As for where I'm coming from: one of my best friends is NB and likes playing NB characters, so I'll share what I've learned from forming 3 different groups with them, as well as from my current "college group": me, a friend in Iceland, and a friend in New York who actually went to college together, plus two people my NY friend met there (including an NB playing for the first time).I guess theoretically the three of them could be in the same place sometimes, but in practice we all enjoy playing over Skype without having to put on pants and leave the house.^__^ If someone balks, well, you've discovered that conflict before anyone got too invested, and they can self-select out and find a different group (or, worst case scenario, you can do so.) This will be especially important if point 1 doesn't pan out and you start looking on the broader Internet; I'd put something in your profile (which can of course be anonymous if necessary) that will weed out the bozos quickly.
” and she plays along with “yes hun, we’re low on eggs and cheese, and also get some bread” Now a roleplay has begun, and you can continue it with something like “will do, I’ll also get wine, cheese, and grapes for later ! After she texts you back wondering what it is that you want to ask her, that’s when you knock her off of her autopilot by saying something like “I’m thinking about quitting my job and becoming a mime.” And now, you’ve thrown her a “bait” text with roleplaying potential.
” Keep in mind that this can happen even if you’ve never even met this girl. Here’s an example of a text conversation I had using this technique: As soon as you’ve got her engaged and her buying temperature spiked…
Due to the nature of the site, I'm pretty sure it is a good place to start your search, because people there are unusually open about gender* and, even if someone is not ok with having a queer in their game, the whole sexuality thing is so in the open that talking about it openly shouldn't really be a problem. Your last sentence is part of why I chose not to answer this question.
Keep in mind that this is still the anonymous Internet, where trolls, haters and nasty people lurk. The person asking the question is acting as advocate for someone who seems, per the askers points, is not comfortable with how often they run into rejection and negative energy.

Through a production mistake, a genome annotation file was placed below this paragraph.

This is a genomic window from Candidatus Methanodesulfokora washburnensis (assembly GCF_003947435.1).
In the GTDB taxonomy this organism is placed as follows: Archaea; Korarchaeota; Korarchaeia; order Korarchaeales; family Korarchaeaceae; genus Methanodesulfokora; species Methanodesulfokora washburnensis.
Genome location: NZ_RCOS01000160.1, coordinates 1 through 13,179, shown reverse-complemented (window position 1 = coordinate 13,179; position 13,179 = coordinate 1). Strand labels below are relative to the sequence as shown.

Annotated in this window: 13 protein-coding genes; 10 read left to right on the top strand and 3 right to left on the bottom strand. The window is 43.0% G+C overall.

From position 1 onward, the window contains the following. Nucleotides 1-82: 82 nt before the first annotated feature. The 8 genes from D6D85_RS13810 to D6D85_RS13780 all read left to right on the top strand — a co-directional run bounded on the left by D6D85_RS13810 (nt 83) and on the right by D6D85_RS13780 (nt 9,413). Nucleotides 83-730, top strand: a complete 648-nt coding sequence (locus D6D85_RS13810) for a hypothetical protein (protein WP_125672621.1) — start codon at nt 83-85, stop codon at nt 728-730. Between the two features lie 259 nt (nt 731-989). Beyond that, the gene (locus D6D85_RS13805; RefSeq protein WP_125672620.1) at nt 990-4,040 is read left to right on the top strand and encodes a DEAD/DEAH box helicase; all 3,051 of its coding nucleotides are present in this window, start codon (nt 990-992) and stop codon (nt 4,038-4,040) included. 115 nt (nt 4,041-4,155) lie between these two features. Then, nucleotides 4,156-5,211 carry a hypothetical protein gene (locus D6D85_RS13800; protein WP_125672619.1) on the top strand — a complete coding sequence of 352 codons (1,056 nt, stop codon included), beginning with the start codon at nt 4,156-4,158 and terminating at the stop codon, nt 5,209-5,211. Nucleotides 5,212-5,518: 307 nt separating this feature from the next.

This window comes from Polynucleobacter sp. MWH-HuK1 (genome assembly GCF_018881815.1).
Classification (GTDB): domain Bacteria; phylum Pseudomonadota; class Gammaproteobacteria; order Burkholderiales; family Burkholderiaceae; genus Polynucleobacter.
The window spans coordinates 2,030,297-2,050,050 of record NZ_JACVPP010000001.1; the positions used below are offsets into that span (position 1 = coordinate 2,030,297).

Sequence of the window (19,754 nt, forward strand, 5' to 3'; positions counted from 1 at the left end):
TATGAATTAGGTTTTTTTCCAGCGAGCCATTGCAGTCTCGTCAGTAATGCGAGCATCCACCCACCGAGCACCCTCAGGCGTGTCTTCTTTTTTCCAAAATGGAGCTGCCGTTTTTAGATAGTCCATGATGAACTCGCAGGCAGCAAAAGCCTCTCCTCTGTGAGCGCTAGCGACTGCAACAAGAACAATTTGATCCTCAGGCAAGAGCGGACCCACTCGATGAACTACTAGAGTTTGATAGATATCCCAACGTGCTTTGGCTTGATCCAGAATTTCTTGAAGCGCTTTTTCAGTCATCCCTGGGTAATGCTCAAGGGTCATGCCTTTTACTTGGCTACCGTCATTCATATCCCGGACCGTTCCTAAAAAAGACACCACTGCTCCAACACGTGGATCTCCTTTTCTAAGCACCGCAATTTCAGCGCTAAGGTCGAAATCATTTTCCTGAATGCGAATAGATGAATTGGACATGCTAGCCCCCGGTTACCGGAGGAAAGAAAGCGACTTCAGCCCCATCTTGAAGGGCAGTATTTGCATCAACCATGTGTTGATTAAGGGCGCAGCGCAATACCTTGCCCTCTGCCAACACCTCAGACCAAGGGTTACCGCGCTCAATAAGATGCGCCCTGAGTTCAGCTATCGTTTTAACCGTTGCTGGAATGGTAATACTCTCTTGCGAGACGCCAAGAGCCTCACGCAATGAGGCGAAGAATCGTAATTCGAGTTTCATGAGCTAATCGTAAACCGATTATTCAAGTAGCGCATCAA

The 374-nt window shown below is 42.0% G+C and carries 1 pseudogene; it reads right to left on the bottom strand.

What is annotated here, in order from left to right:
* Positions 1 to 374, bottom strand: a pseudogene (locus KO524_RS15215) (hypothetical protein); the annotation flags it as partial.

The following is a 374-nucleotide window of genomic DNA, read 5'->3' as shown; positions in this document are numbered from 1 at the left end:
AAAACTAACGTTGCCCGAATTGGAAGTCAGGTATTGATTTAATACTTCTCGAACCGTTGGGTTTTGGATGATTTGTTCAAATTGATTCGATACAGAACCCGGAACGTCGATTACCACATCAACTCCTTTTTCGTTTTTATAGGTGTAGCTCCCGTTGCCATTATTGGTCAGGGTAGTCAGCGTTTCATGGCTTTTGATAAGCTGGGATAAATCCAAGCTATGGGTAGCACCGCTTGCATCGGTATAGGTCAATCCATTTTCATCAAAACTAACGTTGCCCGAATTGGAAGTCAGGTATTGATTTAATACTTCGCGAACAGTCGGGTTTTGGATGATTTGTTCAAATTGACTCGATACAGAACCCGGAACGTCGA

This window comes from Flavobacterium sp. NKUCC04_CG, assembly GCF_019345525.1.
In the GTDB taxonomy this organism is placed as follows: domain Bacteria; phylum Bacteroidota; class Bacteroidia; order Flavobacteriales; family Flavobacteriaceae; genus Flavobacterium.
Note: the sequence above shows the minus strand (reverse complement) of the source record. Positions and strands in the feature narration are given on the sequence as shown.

Once you've identified the players, our questions about online-roleplaying should help you figure out the mechanics and address hurdles involved with actually playing.
Good luck - and may all your games be free of problem-players, though we'll be here if they're not. It just seems like a lot of stuff in this answer is not about finding a lgbt-friendly online group, which is what the question is directly asking.
It tends to eventually come up and ruin an otherwise fun game night.
I don't want to play in a don't ask, don't tell roleplaying campaign.
I noticed that even a site such as f-list, where the first thing you see about any character is their sex (and there are like seven different ones, including queer) and the character sheets have a kink section, there are a lot of players who don't care about playing smutty scenes and just want to play "clean" games.
In sites like that, the vast majority of roleplay is done in rooms, with everyone watching and sometime adding OOC noise, but they are also a good place to organize games on different platforms, such as you and your friend want.
The internet has plenty of people whom you've never met who are casually rude to others thanks to the anonymity the internet holds as a feature. Also, answerers should keep in mind the Back It Up!